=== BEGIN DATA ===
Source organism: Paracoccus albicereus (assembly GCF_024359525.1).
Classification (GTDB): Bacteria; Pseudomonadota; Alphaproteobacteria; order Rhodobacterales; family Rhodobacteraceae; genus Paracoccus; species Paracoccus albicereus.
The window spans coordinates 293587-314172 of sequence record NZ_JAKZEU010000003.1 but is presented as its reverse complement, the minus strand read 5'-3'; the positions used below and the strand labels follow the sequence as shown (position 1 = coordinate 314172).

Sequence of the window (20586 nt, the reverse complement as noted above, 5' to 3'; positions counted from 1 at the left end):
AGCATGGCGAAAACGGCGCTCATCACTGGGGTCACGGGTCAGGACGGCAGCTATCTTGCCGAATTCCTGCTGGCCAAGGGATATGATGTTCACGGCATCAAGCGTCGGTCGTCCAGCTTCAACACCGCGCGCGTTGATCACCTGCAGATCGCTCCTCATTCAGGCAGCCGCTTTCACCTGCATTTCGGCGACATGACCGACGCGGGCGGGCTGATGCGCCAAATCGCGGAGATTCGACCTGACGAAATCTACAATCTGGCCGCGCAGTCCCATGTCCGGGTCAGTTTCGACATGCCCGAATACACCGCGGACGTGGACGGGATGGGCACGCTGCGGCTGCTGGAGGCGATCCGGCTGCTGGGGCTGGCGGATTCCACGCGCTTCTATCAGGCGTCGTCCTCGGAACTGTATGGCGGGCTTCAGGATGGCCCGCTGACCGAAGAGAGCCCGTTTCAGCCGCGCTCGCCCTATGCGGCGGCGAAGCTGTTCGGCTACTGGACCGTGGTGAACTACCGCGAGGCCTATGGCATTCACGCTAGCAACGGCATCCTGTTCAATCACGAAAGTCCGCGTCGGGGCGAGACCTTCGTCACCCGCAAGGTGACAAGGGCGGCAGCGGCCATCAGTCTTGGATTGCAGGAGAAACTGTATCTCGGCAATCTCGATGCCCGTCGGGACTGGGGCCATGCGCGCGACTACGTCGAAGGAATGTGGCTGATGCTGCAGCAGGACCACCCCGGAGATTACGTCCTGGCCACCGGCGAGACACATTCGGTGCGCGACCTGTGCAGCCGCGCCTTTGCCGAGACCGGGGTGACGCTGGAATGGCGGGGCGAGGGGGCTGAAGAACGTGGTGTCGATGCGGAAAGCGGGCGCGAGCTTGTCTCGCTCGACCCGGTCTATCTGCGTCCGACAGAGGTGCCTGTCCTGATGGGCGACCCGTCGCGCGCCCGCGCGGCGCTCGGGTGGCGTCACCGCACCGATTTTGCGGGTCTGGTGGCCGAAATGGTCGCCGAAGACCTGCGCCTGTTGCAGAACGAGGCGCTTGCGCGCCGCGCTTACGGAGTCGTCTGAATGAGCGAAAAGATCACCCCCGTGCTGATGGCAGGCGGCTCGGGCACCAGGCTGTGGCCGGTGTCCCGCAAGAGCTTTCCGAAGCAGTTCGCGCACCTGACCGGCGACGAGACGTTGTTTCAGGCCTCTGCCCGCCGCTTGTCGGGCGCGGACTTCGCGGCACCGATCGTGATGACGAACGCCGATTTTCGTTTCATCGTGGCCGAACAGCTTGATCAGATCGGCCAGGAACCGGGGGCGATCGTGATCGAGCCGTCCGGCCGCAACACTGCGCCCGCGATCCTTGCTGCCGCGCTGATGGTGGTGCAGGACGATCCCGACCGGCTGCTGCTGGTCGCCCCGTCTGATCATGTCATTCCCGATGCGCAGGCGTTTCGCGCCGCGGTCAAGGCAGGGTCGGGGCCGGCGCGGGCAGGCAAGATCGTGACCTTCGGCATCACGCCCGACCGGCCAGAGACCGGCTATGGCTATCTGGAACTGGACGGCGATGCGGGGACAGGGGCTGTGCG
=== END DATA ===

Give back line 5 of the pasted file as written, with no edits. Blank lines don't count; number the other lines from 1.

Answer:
AGCATGGCGAAAACGGCGCTCATCACTGGGGTCACGGGTCAGGACGGCAGCTATCTTGCCGAATTCCTGCTGGCCAAGGGATATGATGTTCACGGCATCAAGCGTCGGTCGTCCAGCTTCAACACCGCGCGCGTTGATCACCTGCAGATCGCTCCTCATTCAGGCAGCCGCTTTCACCTGCATTTCGGCGACATGACCGACGCGGGCGGGCTGATGCGCCAAATCGCGGAGATTCGACCTGACGAAATCTACAATCTGGCCGCGCAGTCCCATGTCCGGGTCAGTTTCGACATGCCCGAATACACCGCGGACGTGGACGGGATGGGCACGCTGCGGCTGCTGGAGGCGATCCGGCTGCTGGGGCTGGCGGATTCCACGCGCTTCTATCAGGCGTCGTCCTCGGAACTGTATGGCGGGCTTCAGGATGGCCCGCTGACCGAAGAGAGCCCGTTTCAGCCGCGCTCGCCCTATGCGGCGGCGAAGCTGTTCGGCTACTGGACCGTGGTGAACTACCGCGAGGCCTATGGCATTCACGCTAGCAACGGCATCCTGTTCAATCACGAAAGTCCGCGTCGGGGCGAGACCTTCGTCACCCGCAAGGTGACAAGGGCGGCAGCGGCCATCAGTCTTGGATTGCAGGAGAAACTGTATCTCGGCAATCTCGATGCCCGTCGGGACTGGGGCCATGCGCGCGACTACGTCGAAGGAATGTGGCTGATGCTGCAGCAGGACCACCCCGGAGATTACGTCCTGGCCACCGGCGAGACACATTCGGTGCGCGACCTGTGCAGCCGCGCCTTTGCCGAGACCGGGGTGACGCTGGAATGGCGGGGCGAGGGGGCTGAAGAACGTGGTGTCGATGCGGAAAGCGGGCGCGAGCTTGTCTCGCTCGACCCGGTCTATCTGCGTCCGACAGAGGTGCCTGTCCTGATGGGCGACCCGTCGCGCGCCCGCGCGGCGCTCGGGTGGCGTCACCGCACCGATTTTGCGGGTCTGGTGGCCGAAATGGTCGCCGAAGACCTGCGCCTGTTGCAGAACGAGGCGCTTGCGCGCCGCGCTTACGGAGTCGTCTGAATGAGCGAAAAGATCACCCCCGTGCTGATGGCAGGCGGCTCGGGCACCAGGCTGTGGCCGGTGTCCCGCAAGAGCTTTCCGAAGCAGTTCGCGCACCTGACCGGCGACGAGACGTTGTTTCAGGCCTCTGCCCGCCGCTTGTCGGGCGCGGACTTCGCGGCACCGATCGTGATGACGAACGCCGATTTTCGTTTCATCGTGGCCGAACAGCTTGATCAGATCGGCCAGGAACCGGGGGCGATCGTGATCGAGCCGTCCGGCCGCAACACTGCGCCCGCGATCCTTGCTGCCGCGCTGATGGTGGTGCAGGACGATCCCGACCGGCTGCTGCTGGTCGCCCCGTCTGATCATGTCATTCCCGATGCGCAGGCGTTTCGCGCCGCGGTCAAGGCAGGGTCGGGGCCGGCGCGGGCAGGCAAGATCGTGACCTTCGGCATCACGCCCGACCGGCCAGAGACCGGCTATGGCTATCTGGAACTGGACGGCGATGCGGGGACAGGGGCTGTGCG